Shipping

Shipping is an event in a food’s supply chain in which a food is arranged for transport (e.g., by truck or ship) from a defined location to another defined location at a different farm, a first receiver or a subsequent receiver.

Some stakeholders are likely to be involved in multiple CTEs for various regulated products. When a facility conducts a CTE, it must document Key Data Elements (KDEs) related to the product and the facility’s activities. The KDEs required would vary depending on the CTE that is being performed. The records required at each CTE would need to contain and link the traceability lot code of the food to the relevant KDEs.

Below are examples of KDEs for Receiving and Shipping, two of the most common CTEs performed by GCCA members.

Receiving KDEs

  • Location identifier and location description for the immediate previous source (other than a transporter) of the food
  • Entry number assigned to the food (if imported)
  • Location identifier and location description of where the food was received, and the date and time the food was received
  • The quantity and unit of measure of the food (for example, six cases, 25 returnable plastic containers, 100 tanks, 200 pounds)
  • Traceability product identifier and traceability product description for the food
  • Location identifier, location description,and point of contact for the traceability lot code generator
  • Reference record type(s) and reference record number(s) (for example, ‘Invoice 750A,’ ‘BOL 042520 XYX’) for the records relating to receipt of the food
  • The name of the transporter who transported the food to the receiver

Shipping KDEs

  • Entry number(s) assigned to the food (if imported)
  • The quantity and unit of measure of the food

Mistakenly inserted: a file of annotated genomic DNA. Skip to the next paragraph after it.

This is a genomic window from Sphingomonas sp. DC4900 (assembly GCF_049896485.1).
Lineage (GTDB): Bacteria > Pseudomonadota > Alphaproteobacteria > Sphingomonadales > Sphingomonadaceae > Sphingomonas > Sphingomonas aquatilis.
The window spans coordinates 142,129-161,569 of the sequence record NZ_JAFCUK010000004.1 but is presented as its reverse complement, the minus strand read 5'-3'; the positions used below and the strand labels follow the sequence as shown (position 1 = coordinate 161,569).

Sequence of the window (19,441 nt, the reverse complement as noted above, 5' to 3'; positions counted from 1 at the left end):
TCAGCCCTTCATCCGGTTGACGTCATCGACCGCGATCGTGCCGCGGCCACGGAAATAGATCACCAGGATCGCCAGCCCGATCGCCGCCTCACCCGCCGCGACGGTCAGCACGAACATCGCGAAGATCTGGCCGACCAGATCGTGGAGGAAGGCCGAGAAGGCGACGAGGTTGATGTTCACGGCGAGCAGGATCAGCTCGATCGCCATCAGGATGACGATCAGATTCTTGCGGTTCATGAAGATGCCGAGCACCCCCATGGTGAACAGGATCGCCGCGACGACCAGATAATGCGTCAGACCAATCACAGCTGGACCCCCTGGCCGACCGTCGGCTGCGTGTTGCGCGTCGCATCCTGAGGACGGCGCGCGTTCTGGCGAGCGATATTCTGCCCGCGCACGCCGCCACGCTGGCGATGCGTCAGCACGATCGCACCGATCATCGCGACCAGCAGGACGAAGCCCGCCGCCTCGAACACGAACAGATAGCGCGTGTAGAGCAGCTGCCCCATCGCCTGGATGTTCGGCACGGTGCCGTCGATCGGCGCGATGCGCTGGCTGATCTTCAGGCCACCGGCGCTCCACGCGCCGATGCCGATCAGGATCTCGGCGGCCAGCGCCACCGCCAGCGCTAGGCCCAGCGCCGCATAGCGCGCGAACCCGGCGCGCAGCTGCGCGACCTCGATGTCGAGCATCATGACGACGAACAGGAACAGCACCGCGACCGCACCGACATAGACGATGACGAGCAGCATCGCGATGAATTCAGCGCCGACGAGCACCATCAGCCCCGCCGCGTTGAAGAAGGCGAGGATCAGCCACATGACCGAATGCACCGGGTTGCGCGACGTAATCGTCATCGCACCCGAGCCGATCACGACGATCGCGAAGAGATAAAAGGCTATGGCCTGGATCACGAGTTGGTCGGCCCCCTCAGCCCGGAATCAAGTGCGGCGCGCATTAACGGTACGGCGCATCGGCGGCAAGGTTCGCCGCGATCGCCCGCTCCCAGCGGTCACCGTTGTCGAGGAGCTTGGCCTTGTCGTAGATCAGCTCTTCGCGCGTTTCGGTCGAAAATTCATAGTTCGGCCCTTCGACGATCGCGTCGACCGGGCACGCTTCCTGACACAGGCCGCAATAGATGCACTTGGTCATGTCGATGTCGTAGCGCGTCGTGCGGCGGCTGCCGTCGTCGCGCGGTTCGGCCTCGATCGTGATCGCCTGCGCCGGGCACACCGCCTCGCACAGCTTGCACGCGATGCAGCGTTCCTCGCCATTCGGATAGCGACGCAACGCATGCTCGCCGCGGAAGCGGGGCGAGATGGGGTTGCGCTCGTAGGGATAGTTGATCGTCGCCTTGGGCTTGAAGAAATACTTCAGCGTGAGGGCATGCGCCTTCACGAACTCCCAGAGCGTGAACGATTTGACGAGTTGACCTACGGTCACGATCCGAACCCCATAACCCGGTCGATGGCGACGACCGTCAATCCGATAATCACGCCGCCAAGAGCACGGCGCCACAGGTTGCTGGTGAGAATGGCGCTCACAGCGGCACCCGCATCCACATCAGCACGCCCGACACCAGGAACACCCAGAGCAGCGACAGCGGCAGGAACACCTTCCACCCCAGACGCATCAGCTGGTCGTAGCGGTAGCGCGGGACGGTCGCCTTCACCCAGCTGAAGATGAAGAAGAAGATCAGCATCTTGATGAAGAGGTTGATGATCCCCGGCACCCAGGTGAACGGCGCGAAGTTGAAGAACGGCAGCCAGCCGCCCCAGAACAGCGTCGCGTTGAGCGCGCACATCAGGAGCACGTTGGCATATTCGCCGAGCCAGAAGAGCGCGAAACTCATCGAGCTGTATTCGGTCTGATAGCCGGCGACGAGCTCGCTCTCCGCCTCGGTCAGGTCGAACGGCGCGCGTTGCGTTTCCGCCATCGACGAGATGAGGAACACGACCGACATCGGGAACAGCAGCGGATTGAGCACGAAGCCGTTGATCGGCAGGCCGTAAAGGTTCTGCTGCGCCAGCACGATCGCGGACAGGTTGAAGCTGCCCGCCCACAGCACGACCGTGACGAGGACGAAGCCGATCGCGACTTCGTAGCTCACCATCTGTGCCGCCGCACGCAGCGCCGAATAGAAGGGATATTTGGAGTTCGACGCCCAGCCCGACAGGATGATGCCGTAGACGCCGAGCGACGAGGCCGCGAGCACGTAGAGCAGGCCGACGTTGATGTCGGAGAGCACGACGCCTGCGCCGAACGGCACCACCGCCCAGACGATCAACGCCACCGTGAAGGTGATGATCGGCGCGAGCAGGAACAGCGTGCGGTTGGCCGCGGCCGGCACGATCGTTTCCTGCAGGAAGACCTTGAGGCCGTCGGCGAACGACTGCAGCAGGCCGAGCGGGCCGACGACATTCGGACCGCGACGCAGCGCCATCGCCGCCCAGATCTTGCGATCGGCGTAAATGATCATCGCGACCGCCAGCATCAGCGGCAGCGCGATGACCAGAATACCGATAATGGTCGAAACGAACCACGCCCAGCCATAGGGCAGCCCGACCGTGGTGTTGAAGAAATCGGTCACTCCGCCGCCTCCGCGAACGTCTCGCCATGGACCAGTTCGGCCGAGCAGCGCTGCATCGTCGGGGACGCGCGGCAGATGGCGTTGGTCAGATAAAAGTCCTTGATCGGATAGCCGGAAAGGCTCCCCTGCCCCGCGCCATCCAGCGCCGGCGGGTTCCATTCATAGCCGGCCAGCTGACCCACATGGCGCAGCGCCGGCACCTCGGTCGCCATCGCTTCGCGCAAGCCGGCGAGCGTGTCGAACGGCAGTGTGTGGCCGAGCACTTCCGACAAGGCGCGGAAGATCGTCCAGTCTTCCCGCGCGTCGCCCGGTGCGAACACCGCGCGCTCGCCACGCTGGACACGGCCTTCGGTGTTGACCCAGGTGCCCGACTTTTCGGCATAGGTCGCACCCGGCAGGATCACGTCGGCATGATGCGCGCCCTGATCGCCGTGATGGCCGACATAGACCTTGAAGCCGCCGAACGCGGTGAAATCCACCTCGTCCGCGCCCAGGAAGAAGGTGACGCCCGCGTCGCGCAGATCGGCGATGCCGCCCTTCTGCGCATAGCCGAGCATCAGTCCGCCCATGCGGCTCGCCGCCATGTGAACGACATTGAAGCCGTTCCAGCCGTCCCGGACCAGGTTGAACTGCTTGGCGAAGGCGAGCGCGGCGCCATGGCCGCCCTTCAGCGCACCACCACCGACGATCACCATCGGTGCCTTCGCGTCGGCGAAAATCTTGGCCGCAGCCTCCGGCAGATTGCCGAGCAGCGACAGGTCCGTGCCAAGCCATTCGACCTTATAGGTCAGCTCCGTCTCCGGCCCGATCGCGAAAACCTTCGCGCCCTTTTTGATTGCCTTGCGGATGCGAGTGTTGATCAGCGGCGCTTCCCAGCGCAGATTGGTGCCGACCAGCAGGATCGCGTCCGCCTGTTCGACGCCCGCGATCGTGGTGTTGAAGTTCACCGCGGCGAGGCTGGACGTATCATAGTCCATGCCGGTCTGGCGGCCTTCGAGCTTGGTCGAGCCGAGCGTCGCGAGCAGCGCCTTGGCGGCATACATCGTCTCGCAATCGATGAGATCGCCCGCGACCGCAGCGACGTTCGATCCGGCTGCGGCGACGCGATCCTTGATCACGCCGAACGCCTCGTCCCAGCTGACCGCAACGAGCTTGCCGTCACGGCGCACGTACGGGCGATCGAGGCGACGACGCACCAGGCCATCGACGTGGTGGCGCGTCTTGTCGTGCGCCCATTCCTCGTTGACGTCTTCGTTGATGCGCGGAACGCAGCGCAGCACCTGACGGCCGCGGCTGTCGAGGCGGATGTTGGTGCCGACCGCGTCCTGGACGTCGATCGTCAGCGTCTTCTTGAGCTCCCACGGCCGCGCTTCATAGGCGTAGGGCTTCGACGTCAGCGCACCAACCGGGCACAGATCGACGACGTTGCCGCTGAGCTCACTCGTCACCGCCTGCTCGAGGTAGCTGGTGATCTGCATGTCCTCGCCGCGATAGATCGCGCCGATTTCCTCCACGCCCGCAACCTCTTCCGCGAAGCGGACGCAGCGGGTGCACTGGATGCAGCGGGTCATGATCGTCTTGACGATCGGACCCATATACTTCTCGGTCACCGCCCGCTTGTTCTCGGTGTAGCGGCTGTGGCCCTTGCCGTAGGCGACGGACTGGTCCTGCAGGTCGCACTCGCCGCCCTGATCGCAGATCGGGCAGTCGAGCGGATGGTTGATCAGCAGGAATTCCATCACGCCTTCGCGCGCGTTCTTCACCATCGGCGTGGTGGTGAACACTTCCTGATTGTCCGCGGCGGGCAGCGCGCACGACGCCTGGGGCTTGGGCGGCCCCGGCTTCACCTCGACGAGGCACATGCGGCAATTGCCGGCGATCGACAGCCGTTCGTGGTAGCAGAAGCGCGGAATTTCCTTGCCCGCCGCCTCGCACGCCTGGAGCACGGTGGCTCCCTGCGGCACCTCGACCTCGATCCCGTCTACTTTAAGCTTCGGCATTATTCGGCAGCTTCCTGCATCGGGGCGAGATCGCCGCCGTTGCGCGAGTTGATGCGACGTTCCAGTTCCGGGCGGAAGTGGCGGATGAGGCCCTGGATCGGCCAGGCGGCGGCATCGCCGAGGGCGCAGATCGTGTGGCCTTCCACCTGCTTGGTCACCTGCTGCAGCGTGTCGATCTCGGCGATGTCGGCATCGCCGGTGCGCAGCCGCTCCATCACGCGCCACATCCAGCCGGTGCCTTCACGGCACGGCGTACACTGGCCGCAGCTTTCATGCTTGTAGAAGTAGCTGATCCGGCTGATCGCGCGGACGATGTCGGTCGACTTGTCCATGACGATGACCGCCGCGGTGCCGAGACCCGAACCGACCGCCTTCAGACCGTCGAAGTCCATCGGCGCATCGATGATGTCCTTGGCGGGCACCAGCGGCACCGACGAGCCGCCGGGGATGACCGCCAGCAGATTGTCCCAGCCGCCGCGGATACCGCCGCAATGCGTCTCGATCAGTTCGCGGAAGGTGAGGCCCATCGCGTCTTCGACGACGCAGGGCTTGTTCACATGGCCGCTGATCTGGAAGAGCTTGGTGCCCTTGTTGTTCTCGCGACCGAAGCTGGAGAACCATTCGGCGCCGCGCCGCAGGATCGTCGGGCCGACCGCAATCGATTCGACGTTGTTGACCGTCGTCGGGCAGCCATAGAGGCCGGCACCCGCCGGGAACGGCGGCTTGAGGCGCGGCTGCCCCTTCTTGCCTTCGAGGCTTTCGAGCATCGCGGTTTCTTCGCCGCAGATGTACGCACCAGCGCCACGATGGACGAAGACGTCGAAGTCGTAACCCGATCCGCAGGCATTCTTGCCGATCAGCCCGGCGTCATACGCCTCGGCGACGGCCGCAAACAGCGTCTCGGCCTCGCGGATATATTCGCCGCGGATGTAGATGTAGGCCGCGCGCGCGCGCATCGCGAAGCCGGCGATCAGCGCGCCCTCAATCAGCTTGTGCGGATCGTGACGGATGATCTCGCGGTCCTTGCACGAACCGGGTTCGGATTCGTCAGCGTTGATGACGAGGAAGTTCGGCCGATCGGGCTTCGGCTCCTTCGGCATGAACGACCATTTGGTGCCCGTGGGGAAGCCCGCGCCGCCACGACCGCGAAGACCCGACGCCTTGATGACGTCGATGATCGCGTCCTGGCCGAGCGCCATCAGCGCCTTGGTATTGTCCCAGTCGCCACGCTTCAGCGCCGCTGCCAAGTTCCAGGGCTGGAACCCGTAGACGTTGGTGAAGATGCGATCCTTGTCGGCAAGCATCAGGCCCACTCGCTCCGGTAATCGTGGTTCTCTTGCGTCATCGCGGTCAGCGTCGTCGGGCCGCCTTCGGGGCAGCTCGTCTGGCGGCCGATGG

• Traceability product identifier and traceability product description for the food
  • Location identifier, location description and point of contact for the traceability lot code generator
  • Location identifier and description of the immediate subsequent recipient of the food (other than a transporter)
  • Location identifier and location description for the location from which the food was shipped, and the date and time the food was shipped
  • Reference record type(s) and reference record number(s) for documents relating to shipment
  • Transporter’s name who transported the food from the shipper

In addition to requiring records of KDEs, the proposed rule would require facilities that manufacture, process, pack or hold foods on the FTL to establish and maintain traceability program records. These records are intended to help FDA understand a facility’s traceability program, and include:

  • A description of relevant reference records
  • A List of foods on the FTL that are shipped
  • A description of how traceability lot codes are assigned
  • Other information needed to understand data provided within the required records

Records can be maintained as either original paper records, electronic records or true copies and they all must be legible and stored to prevent deterioration or loss. When requested by FDA, traceability records must be provided no later than 24 hours after a request is made. And, during an outbreak or recall, an electronic sortable spreadsheet containing relevant traceability information must be provided to FDA within 24 hours, when requested.

The proposed rule includes a list of exemptions and partial exemptions for certain types of entities that would not be covered under the regulation. While most of the exemptions will not apply to GCCA members, there is an exemption for transporters. The proposed rule would exempt transporters of food on the FTL.

This is an initial step in the rulemaking process, and FDA is accepting public comments on the proposed rule for a period of 120 days. The compliance date is proposed to be two years after the effective date of the finalised regulation to allow time for companies to prepare for compliance with the new requirements.

GCCA will continue to work with the FDA and food industry partners throughout the rulemaking process.

This article was originally published in the Global Cold Chain Alliance’s COLD FACTS.

Click here to read the issue of Cold Link Africa